The problem with reviewing a film like John Dahl”s “Joy Ride” is that it is impossible to judge how others may react to a “scary” film that only sets out to make you jump. If you”re easily scared, don”t look too deeply and have never, ever seen a horror movie, than this film may drive you into the depths of terror, near the point of paralysis. The Fangoria sect, those of you that go to sleep every night with a “Friday the 13th: The New Blood” (signed by Kane Hodder) poster hanging over their beds, “Joy Ride” is not going to rock your world. For those that avoid extremes like the plague, though, “Joy Ride” is as good a time killer as any, better than most of the cinematic blasphemy of the last couple of months.

Paul Wong
Bouncing off dramatic roles like “The Skulls” and football favorite “Varsity Blues,” the studly Paul Walker (Top) checks into the new thriller “Joy Ride.” Meanwhile, LeeLee Sobieski, Steve Zhan and Paul Walker are stuck dumb by the killer”s game. <br><br>

Dahl is not exactly an auteur, but his films have always been distinctive. After the interesting “Red Rock West” and the (must avoid pun) fairly poor “Unforgettable,” “Joy Ride” is surprisingly un-ambitious, focusing on a linear, old-fashioned story about unbridled vengeance. Stud-of-the-week Paul Walker (“Fast and the Furious.”) plays Lewis, a stock college kid finishing up his first year away from home. He buys a car when he finds out that love interest Venna (Leelee Sobieski, “Eyes Wide Shut”) needs a ride home to the East Coast. On the way to pick her up, Lewis must stop to bail his dead-beat brother Fuller (Steve Zahn, “Out of Sight”) out of jail for the umpteenth time.

Wait, isn”t this a horror movie? What”s with all this get-to-know you junk, bring on the scary! Enter the CB radio. Now, it”s true that having a CB radio in your car fell out of favor during the Reagan administration, but Fuller (where did he get any money?) insists on installing one for the ride home. It”ll be fun.

Their skewed sense of adventure leads them to pretend to be a lonely female trucker with the brilliant handle Candy Cane. When the scariest voice on the planet (Ted Levine, Buffalo Bill from “The Silence of the Lambs”) answers over the radio, they decide that it would be a great idea to set up a fake meeting between “Candy Kane” and the voice, “Rusty Nail.” Why, they don”t choose someone a little less terrifying is not clear. When Rusty shows up looking for his Candy, his disappointment manifests itself when he tears the jaw off of some unsuspecting schlep.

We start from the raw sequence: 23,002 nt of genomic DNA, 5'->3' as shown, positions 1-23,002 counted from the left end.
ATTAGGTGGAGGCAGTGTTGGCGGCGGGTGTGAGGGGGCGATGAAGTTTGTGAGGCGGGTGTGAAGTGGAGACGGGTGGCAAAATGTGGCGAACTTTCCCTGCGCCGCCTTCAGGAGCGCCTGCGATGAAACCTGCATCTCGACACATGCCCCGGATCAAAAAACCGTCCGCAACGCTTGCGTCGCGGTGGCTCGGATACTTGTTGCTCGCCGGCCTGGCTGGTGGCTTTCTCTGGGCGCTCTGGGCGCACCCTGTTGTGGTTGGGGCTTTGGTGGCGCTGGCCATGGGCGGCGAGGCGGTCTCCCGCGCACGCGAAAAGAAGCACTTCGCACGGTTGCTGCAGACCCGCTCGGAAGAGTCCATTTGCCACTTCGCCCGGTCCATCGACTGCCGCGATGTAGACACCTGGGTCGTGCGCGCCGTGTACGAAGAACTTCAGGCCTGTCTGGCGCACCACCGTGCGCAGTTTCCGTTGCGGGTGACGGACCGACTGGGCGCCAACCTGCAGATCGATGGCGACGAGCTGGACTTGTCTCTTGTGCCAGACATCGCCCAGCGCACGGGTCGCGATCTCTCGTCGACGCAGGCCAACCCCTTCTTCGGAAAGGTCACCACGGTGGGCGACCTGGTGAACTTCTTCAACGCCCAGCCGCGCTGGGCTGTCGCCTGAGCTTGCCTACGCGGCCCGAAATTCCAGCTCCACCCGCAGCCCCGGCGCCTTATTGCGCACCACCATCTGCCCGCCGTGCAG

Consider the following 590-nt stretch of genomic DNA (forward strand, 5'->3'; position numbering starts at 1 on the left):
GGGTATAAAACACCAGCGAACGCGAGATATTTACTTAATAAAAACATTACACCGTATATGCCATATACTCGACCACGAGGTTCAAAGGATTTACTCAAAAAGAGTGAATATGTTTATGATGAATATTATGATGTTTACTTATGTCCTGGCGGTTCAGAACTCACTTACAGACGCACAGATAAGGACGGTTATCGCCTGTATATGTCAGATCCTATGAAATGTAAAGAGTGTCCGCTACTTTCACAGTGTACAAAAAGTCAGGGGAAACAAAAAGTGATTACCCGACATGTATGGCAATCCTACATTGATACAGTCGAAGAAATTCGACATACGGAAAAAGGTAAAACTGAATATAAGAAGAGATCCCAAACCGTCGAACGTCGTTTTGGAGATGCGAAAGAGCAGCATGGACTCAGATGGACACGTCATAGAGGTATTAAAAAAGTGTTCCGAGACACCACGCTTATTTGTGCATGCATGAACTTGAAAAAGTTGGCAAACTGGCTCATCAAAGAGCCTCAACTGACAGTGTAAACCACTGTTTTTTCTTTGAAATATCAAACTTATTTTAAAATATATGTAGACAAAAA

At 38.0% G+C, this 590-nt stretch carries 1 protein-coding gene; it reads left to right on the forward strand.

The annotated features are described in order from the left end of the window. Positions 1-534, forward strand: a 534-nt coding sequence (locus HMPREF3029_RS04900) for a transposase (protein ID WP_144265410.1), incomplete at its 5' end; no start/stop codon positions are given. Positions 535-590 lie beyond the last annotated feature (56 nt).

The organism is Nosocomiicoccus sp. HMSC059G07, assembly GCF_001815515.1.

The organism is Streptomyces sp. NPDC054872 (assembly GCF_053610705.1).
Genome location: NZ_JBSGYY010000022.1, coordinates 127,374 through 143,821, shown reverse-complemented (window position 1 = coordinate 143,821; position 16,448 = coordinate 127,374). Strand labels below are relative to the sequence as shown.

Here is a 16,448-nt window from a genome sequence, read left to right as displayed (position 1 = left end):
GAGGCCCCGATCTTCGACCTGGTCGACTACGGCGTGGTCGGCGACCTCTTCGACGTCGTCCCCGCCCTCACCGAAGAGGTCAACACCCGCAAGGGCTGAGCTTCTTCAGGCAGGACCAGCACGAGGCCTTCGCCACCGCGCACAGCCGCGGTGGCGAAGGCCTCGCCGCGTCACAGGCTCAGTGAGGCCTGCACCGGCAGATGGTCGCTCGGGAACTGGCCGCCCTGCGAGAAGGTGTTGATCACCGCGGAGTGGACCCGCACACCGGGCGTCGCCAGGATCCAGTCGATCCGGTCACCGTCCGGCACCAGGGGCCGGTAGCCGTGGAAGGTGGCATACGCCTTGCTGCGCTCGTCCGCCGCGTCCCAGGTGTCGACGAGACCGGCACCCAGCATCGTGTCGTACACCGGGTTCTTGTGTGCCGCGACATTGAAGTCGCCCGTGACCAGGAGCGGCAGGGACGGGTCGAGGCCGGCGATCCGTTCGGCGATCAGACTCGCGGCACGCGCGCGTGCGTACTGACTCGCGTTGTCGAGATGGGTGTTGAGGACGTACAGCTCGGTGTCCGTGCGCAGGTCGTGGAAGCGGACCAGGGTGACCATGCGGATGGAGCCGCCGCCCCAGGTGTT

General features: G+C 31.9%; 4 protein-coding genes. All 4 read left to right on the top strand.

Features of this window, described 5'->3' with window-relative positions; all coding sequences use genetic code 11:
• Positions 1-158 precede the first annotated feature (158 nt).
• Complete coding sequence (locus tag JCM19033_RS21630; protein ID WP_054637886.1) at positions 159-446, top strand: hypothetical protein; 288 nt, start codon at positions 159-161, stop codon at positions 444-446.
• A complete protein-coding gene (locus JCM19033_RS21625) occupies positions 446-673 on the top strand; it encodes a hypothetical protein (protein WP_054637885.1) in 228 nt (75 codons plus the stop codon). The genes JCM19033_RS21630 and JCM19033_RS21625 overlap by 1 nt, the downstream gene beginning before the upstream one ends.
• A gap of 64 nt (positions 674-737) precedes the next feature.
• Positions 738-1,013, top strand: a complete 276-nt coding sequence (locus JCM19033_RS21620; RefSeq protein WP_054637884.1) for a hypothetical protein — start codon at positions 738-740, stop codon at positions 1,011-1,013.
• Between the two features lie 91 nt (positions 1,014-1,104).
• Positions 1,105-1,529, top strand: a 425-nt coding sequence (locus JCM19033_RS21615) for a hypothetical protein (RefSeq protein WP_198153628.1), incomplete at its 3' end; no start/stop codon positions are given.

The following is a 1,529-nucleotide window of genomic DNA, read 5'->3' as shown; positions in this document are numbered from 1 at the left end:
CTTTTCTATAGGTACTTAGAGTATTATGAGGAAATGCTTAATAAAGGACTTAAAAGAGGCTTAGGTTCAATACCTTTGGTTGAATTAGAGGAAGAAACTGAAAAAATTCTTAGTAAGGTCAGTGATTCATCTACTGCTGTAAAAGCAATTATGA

This is the first act, and before they even have a chance to pick up Venna. For the next two acts, the cat-and-mouse paradigm ensues. Rusty finds out who Candy Cane really is, and one set-piece after another leads the trucker to Lewis and Fuller (and later the lovely Venna), and they escape in the nick of time. Save for one blow-out stunt with a semi, it”s almost impossible not to predict what will happen next three, maybe four, scenes in advance.

Sobieski is a fine young actress, who really shines in the right role, but her Venna is a two-dimensial piece of eye-candy. Zahn has done both very good (“Happy, Texas”) and very, very bad (“Saving Silverman”) in varied roles. Here, he tries too hard to be everything, funny, scared, and a real human being at the same time. He actually appears to be thinking the whole time, trying to figure out how to make his character work, but his performance ends up too uneven. As for Walker, well, Walker was in “Varsity Blues.”

The film seems to believe itself a guilty pleasure, breaking up the “unrelenting” (so sayth the press material) terror with such excess as Walker and Zahn forced to walk naked into a coffee shop. You may be waiting for a follow-up explanation for that, but there really isn”t one. Add to this a ridiculous near-love-triangle that is dropped almost as soon as it”s suggested, and you”ve got yourself a screenwriter working his ass of to get the that 89 minute mark. So goes “Joy Ride.”

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